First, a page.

Although Chainsaw Man has been packed with action and intensity, it is now in a transitional stage as it prepares for the season finale. These narratives that fill in the gaps between significant occurrences frequently hold just as much significance as the crucial moments they link. The tenth episode of Chainsaw Man, "Bruised & Battered," may be the most thought-provoking one so far in the anime. It uses thoughtfully chosen music to explore deep themes as it switches between larger arcs. It may be difficult to make a lasting impression, and viewers may yearn for the action of earlier episodes because of how slowly it is delivered.
The attack on Public Safety's Special Division Devil Hunters by Samurai Sword, Sawatari, and their allies is finished with the song "Bruised & Battered." The survivors of the ambush are left to deal with the grief that comes with the loss of the vast majority of their colleagues. Although each main character reacts to this in their own unique way, they all start to move forward in the direction of becoming stronger and defeating those who killed their allies.
One of the most notable aspects of the episode is its extremely sparse use of music throughout. To complement the visual aspects of the animation, each installment of the anime has included a carefully orchestrated score composed by composer Kensuke Ushio. In contrast, the vast majority of Episode 10 is set to a profound silence, which is no doubt intended to depict the surreal numbness and despair that can accompany the death of a loved one but leaves the episode feeling lacking.
The few tracks that do appear in the episode are all extensively used. When it does so, it does so delicately to bring attention to the memory of a friend who has passed away in one case and the sentiment of someone who wants to grieve but is unable to in the other. A critical ear can easily discern the team's intention in this scene, which was to depict the sorrow and apathy that follow a tragedy by using eerie silence. This effective direction also captures a general sense of stagnation that, for better or worse, permeates the episode.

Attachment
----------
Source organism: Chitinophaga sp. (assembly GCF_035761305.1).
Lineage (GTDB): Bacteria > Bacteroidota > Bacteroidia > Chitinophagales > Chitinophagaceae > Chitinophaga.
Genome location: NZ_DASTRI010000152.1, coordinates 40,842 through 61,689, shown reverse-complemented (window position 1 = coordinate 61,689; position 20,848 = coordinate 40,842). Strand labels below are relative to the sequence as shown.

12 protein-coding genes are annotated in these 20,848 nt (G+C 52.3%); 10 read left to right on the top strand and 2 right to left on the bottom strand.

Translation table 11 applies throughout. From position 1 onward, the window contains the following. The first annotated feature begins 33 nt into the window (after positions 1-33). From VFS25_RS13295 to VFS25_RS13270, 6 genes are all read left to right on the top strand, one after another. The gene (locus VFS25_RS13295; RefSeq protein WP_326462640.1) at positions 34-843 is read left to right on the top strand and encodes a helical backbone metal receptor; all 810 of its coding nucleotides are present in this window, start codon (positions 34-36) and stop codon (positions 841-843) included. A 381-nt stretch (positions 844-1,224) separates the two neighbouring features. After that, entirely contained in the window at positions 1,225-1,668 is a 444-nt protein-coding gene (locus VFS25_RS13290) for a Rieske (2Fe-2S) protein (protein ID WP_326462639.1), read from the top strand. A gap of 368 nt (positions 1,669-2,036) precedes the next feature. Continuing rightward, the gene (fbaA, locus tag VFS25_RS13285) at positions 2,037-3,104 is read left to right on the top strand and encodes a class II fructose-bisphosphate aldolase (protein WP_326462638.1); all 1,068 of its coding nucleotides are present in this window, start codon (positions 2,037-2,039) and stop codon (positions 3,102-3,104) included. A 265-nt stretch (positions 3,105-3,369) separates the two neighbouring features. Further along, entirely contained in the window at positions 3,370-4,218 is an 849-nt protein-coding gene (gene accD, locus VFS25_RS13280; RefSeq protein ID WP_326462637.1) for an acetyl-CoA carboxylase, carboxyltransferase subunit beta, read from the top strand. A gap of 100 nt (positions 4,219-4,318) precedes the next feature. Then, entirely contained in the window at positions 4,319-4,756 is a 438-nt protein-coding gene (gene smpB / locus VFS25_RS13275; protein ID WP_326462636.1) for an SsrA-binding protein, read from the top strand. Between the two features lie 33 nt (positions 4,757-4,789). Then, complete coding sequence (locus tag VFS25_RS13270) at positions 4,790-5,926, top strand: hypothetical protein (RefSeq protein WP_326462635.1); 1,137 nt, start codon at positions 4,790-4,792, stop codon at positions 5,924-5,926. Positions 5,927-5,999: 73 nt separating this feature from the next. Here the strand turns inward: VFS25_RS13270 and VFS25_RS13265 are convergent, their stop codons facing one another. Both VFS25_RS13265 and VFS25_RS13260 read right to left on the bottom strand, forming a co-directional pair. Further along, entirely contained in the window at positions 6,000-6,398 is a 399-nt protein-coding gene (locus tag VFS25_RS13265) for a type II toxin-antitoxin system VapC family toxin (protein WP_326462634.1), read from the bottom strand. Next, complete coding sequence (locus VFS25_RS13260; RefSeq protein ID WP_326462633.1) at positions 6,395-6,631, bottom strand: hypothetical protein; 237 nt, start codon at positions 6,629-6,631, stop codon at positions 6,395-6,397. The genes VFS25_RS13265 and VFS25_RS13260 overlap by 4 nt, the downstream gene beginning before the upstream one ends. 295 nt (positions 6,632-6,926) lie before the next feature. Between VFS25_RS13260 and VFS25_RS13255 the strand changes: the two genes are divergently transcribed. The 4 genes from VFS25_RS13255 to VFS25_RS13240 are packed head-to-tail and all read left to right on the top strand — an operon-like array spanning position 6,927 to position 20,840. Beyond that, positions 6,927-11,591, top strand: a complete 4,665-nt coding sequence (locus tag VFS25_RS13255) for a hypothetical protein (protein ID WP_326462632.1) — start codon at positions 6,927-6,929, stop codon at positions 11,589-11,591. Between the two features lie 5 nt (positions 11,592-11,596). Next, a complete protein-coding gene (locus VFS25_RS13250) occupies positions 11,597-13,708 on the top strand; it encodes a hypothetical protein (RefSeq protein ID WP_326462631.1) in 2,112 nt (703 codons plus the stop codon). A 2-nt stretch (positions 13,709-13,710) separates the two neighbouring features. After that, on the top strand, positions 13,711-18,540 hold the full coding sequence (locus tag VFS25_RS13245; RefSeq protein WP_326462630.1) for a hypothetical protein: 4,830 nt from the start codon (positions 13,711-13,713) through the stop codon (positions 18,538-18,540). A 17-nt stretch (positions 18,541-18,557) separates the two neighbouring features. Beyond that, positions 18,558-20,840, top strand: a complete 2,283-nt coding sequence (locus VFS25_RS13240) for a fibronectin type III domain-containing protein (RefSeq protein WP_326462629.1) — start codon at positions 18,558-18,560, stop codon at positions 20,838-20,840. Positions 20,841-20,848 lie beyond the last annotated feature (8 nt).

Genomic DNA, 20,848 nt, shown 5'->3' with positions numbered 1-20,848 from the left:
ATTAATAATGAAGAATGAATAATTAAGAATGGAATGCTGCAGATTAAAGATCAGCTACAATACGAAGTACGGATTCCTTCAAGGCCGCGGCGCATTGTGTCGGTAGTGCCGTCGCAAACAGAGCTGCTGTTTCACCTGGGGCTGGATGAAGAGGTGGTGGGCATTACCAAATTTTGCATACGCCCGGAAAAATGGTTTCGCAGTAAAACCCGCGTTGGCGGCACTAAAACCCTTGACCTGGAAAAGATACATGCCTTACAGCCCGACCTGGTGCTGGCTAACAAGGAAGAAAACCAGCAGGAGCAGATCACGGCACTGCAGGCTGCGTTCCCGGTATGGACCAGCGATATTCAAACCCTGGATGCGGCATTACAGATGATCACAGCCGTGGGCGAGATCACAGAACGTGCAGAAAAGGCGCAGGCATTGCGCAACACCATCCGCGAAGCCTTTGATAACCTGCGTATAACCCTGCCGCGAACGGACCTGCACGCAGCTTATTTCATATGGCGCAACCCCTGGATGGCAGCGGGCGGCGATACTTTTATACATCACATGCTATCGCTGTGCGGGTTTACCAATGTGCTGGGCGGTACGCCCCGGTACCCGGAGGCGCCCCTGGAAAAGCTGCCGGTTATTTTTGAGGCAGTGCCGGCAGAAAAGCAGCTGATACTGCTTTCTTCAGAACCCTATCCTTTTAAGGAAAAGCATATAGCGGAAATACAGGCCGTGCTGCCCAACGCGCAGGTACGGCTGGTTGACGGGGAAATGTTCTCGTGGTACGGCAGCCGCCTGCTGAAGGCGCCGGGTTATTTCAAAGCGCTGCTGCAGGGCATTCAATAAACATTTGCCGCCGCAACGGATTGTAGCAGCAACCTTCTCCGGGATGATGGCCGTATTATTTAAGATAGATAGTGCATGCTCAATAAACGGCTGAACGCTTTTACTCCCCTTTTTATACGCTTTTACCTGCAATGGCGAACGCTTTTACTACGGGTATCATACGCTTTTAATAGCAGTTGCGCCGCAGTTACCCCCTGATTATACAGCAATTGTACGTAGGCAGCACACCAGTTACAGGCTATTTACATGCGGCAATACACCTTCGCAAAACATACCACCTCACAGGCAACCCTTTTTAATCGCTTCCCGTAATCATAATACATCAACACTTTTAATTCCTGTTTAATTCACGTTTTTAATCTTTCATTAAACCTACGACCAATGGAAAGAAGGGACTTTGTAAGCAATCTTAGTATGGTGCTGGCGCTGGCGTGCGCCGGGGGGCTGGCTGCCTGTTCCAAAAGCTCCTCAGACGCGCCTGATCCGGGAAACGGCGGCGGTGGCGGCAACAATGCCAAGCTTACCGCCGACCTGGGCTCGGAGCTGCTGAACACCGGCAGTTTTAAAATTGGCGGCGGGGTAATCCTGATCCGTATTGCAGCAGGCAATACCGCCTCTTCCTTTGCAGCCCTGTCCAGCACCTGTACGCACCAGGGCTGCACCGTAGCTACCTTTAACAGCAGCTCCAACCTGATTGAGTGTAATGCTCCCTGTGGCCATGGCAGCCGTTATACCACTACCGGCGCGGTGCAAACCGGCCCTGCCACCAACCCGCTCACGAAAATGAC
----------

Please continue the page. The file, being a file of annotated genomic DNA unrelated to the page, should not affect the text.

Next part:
Chainsaw Man has developed a reputation as a thrilling journey through a bloody, violent, and gory blood-fest. Since Tatsuya Yoshihara, the episode's director, also serves as the show's action director, it is to be expected that the two brief fight scenes in Episode 10 feature outstanding battle choreography and animation. Even so, given how over-the-top and bombastic the anime has been up to this point, some viewers might find the general lack of energy outside of these scenes to be a little disorienting.
Finally, the problem with Episode 10 is not so much with the episode itself as it is with its relationship to the rest of the series preceding it. "Bruised & Battered" appears to be successful in embodying the emotional substance that makes up this section of the story. The problem is that each previous episode relied on some sort of surprise or challenge to expectations. Chainsaw Man has raised the bar for deflating expectations each week, from the unexpected use of gore to some sort of unholy marriage between body horror and toilet humor. The somber introspection seen here feels almost too conventional, regardless of how artistically depicted, and feels off-brand for the series.
But in the long run, it's unlikely that this brief lull in the anime's pacing will drive away any viewers. It is almost certain that any viewers who have stayed with the show up to this point will watch the final episodes. Even though this week's episode may have a very different tone from the majority of the series, Hiroshi Seko does a good job of setting up the upcoming events and building to a vengeful confrontation between the main cast of the show and its current antagonists.
In addition, viewers will discover that many elements that contribute to the episode's slow feeling disappear when viewed separately or again while paying close attention to every detail. For those who enjoy the more human and nuanced aspects of the show, Episode 10 is sure to generate a lot of discussions even though it may not make much of a splash right now. It might even be regarded by some as one of its best episodes once placed within the context of the soon-to-be-completed season.
Chainsaw Man streams on Crunchyroll weekly, with new episodes airing every Tuesday.